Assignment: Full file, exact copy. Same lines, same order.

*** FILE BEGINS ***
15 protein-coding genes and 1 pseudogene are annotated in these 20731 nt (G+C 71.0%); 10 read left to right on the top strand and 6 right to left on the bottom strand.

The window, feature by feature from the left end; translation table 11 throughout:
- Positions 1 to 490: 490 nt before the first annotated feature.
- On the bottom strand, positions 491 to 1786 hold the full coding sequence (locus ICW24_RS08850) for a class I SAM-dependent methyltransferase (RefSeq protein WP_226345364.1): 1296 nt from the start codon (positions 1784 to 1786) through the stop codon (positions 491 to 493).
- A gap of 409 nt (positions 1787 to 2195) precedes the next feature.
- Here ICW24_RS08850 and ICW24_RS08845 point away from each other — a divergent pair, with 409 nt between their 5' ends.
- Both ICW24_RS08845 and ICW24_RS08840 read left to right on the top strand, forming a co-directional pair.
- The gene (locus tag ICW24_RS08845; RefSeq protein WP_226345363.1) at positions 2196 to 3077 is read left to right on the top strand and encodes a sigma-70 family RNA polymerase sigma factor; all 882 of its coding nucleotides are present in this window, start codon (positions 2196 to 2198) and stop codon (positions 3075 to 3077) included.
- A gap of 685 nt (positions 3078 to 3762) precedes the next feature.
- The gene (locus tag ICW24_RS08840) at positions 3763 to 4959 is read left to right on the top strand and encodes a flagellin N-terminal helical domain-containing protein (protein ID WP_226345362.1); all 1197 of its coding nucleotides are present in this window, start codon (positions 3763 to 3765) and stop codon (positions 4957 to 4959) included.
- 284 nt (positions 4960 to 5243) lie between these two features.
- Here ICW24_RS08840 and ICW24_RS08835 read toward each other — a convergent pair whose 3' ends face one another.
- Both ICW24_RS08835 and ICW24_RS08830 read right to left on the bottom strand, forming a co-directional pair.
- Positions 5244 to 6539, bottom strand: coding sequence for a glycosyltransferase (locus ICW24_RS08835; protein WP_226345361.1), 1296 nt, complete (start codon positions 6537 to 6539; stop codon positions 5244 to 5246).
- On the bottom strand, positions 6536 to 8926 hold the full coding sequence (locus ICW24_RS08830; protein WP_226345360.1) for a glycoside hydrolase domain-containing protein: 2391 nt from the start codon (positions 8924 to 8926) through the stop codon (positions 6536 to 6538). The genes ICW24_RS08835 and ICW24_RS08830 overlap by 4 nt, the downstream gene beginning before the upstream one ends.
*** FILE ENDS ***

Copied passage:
15 protein-coding genes and 1 pseudogene are annotated in these 20731 nt (G+C 71.0%); 10 read left to right on the top strand and 6 right to left on the bottom strand.

The window, feature by feature from the left end; translation table 11 throughout:
- Positions 1 to 490: 490 nt before the first annotated feature.
- On the bottom strand, positions 491 to 1786 hold the full coding sequence (locus ICW24_RS08850) for a class I SAM-dependent methyltransferase (RefSeq protein WP_226345364.1): 1296 nt from the start codon (positions 1784 to 1786) through the stop codon (positions 491 to 493).
- A gap of 409 nt (positions 1787 to 2195) precedes the next feature.
- Here ICW24_RS08850 and ICW24_RS08845 point away from each other — a divergent pair, with 409 nt between their 5' ends.
- Both ICW24_RS08845 and ICW24_RS08840 read left to right on the top strand, forming a co-directional pair.
- The gene (locus tag ICW24_RS08845; RefSeq protein WP_226345363.1) at positions 2196 to 3077 is read left to right on the top strand and encodes a sigma-70 family RNA polymerase sigma factor; all 882 of its coding nucleotides are present in this window, start codon (positions 2196 to 2198) and stop codon (positions 3075 to 3077) included.
- A gap of 685 nt (positions 3078 to 3762) precedes the next feature.
- The gene (locus tag ICW24_RS08840) at positions 3763 to 4959 is read left to right on the top strand and encodes a flagellin N-terminal helical domain-containing protein (protein ID WP_226345362.1); all 1197 of its coding nucleotides are present in this window, start codon (positions 3763 to 3765) and stop codon (positions 4957 to 4959) included.
- 284 nt (positions 4960 to 5243) lie between these two features.
- Here ICW24_RS08840 and ICW24_RS08835 read toward each other — a convergent pair whose 3' ends face one another.
- Both ICW24_RS08835 and ICW24_RS08830 read right to left on the bottom strand, forming a co-directional pair.
- Positions 5244 to 6539, bottom strand: coding sequence for a glycosyltransferase (locus ICW24_RS08835; protein WP_226345361.1), 1296 nt, complete (start codon positions 6537 to 6539; stop codon positions 5244 to 5246).
- On the bottom strand, positions 6536 to 8926 hold the full coding sequence (locus ICW24_RS08830; protein WP_226345360.1) for a glycoside hydrolase domain-containing protein: 2391 nt from the start codon (positions 8924 to 8926) through the stop codon (positions 6536 to 6538). The genes ICW24_RS08835 and ICW24_RS08830 overlap by 4 nt, the downstream gene beginning before the upstream one ends.